Tuberculosis Chagas' disease Tumors Hypertensive, ischemic, and other heart diseases Cerebrovascular accidents Accidents, poisonings, and violence ap(B5-6) (A321 (B18-19) (B27-29) (B30) (B47-50)
6.8 45.7 56.2a 31.2 164.9a
4.9 26.2a 51.9 39.6a 28.9 38.0a
Table 6. Years of work lost to death from Chagas' disease and other selected causes among residents of the Federal District 15 through 64 years of age, by sex, 1977-1978.
Selected causes
Years lost per 100,000 population among:
Tuberculosis Chagas' disease Tumors Hypertensive, ischemic, and other heart diseases Cerebrovascular accidents Accidents, poisonings, and violence
(B5-6) (~32) (B18-19) (B27-29) (B30) (B47-50)
335 2,275 2,120 2,721 1,523 14,655
383 1,363 2,498 1,793 1,470 3,530
attributed to premature death from Chagas' disease among men, a male loss figure exceeded only by losses from heart diseases and external causes. The total Chagas' disease loss figure for women (1,363 working years) was lower; but female mortality from most causes was also lower than male mortality in this age range, and so the share of productive women's years lost to Chagas' disease mortality, as compared to other causes, was still relatively high. Table 7 compares data on Chagas' disease mortality in the Federal District (1977-1978), S%o Paula (1962-1964), and RibeirZo P&to (1962- 1964). This comparison suggests that for most age groups the mortality attributable to Chagas' disease in Bra&a (the Federal
District) was intermediate between Chagas' disease mortality in the other two cities, though somewhat closer to the RibeirZo P&o mortality figures than to the very low figures found for SZo Paulo. The death rates generally tended to be higher among men than among women in all age groups; but in Brasfiia they tended to keep rising with increasing age, while in the other cities they tended to decline notably in some of the older age groups. Discussion The foregoing results must be viewed in the light of certain limitations relating to the use of vital statistics in epidemiology. That is, no attempt was made in the course of the study to
. vol. 18, no. 1, 1984
Table 7. Chagas' disease mortality among residents of the Federal District, SBo Paula, and RibeirHo P&o in various age groups, by sex.=
Annual deaths per 100,000 population among males in:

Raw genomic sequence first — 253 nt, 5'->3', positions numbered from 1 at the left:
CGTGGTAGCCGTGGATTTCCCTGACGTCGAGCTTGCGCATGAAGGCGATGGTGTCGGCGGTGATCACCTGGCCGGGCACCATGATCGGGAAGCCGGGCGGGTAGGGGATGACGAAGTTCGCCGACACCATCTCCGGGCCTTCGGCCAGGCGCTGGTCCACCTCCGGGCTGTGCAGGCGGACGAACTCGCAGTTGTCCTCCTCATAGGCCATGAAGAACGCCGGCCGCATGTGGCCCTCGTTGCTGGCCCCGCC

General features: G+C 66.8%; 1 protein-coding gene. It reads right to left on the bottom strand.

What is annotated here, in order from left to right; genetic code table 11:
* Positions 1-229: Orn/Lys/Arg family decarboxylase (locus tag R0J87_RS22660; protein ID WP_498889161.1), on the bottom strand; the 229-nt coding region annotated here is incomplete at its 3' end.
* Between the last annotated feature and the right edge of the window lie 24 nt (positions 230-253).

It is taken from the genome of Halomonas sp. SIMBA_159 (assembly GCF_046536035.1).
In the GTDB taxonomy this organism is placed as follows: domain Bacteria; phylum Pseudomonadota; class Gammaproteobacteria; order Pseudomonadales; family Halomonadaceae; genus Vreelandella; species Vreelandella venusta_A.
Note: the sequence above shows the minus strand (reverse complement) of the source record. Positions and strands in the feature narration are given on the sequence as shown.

Annual deaths per 100,000 population among females in:
Age group (in years)
RibeirLo P&o (1962-1964)
SPO Paul0 (1962-1964)
Federal District (1977-1978)
RibeirZo P&o (1962-1964)
SLO Paul0 (1962-1964)
Federal District (1977-1978)
aSource of Rib&so la&v (17).
s P&o and S5o Paula data; R. R. Puffer and G. W. Griffith, Pa~erns of UrbanMor-
bFor the Federal District: ~65 years.
confirm the diagnosed cause of death in each
case. Instead, official records were supplied by
the vital statistics system covering the entire
(primarily urban) population, and these
records were used to assess the numbers of
deaths by cause, sex, and age group.
It should also be noted, however, that the
local health infrastructure is extensive, that a
large proportion of all deaths occur in hospi-
tals, and that a substantial share of all deaths
are autopsied-circumstances
making it possi-
ble to generate statistics that would be difficult
to obtain in other developing regions.
These considerations, plus the fact that the
general quality of the data appears good, tend
to affirm the worth of these diagnostic data on
Chagas' disease in the Federal District. It is
also true, of course, that the precise number of
errors contained within these data (both incor-
rect Positive and Negative diagnoses on the
recorded death certificates) could not be deter-
mined without performing epidemiologic sur-
veys specifically addressing that question-a
procedure that was not followed in connection
with this study.
The findings presented indicate that
Chagas' disease is an important cause of death
in the Federal District, particularly among
men, and that this mortality is especially high
among young adults. Overall, it appears that